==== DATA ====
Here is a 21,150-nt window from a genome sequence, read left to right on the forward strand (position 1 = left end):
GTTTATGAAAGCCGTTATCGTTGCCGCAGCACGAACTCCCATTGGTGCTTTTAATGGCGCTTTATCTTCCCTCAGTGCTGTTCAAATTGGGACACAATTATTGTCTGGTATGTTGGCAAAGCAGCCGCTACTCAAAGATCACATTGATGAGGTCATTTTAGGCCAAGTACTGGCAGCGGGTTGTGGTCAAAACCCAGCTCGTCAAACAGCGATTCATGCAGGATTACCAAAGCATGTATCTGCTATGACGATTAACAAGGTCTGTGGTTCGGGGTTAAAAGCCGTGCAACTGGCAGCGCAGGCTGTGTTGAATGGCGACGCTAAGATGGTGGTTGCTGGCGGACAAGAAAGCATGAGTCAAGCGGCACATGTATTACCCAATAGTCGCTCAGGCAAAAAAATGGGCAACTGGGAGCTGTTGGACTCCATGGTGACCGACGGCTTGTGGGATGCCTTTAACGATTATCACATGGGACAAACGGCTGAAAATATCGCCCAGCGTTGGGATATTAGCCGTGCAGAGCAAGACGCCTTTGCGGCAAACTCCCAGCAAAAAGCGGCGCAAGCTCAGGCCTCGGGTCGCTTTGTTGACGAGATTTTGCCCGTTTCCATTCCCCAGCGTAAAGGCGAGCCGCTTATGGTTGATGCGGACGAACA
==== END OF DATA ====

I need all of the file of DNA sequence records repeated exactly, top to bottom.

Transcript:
Here is a 21,150-nt window from a genome sequence, read left to right on the forward strand (position 1 = left end):
GTTTATGAAAGCCGTTATCGTTGCCGCAGCACGAACTCCCATTGGTGCTTTTAATGGCGCTTTATCTTCCCTCAGTGCTGTTCAAATTGGGACACAATTATTGTCTGGTATGTTGGCAAAGCAGCCGCTACTCAAAGATCACATTGATGAGGTCATTTTAGGCCAAGTACTGGCAGCGGGTTGTGGTCAAAACCCAGCTCGTCAAACAGCGATTCATGCAGGATTACCAAAGCATGTATCTGCTATGACGATTAACAAGGTCTGTGGTTCGGGGTTAAAAGCCGTGCAACTGGCAGCGCAGGCTGTGTTGAATGGCGACGCTAAGATGGTGGTTGCTGGCGGACAAGAAAGCATGAGTCAAGCGGCACATGTATTACCCAATAGTCGCTCAGGCAAAAAAATGGGCAACTGGGAGCTGTTGGACTCCATGGTGACCGACGGCTTGTGGGATGCCTTTAACGATTATCACATGGGACAAACGGCTGAAAATATCGCCCAGCGTTGGGATATTAGCCGTGCAGAGCAAGACGCCTTTGCGGCAAACTCCCAGCAAAAAGCGGCGCAAGCTCAGGCCTCGGGTCGCTTTGTTGACGAGATTTTGCCCGTTTCCATTCCCCAGCGTAAAGGCGAGCCGCTTATGGTTGATGCGGACGAACA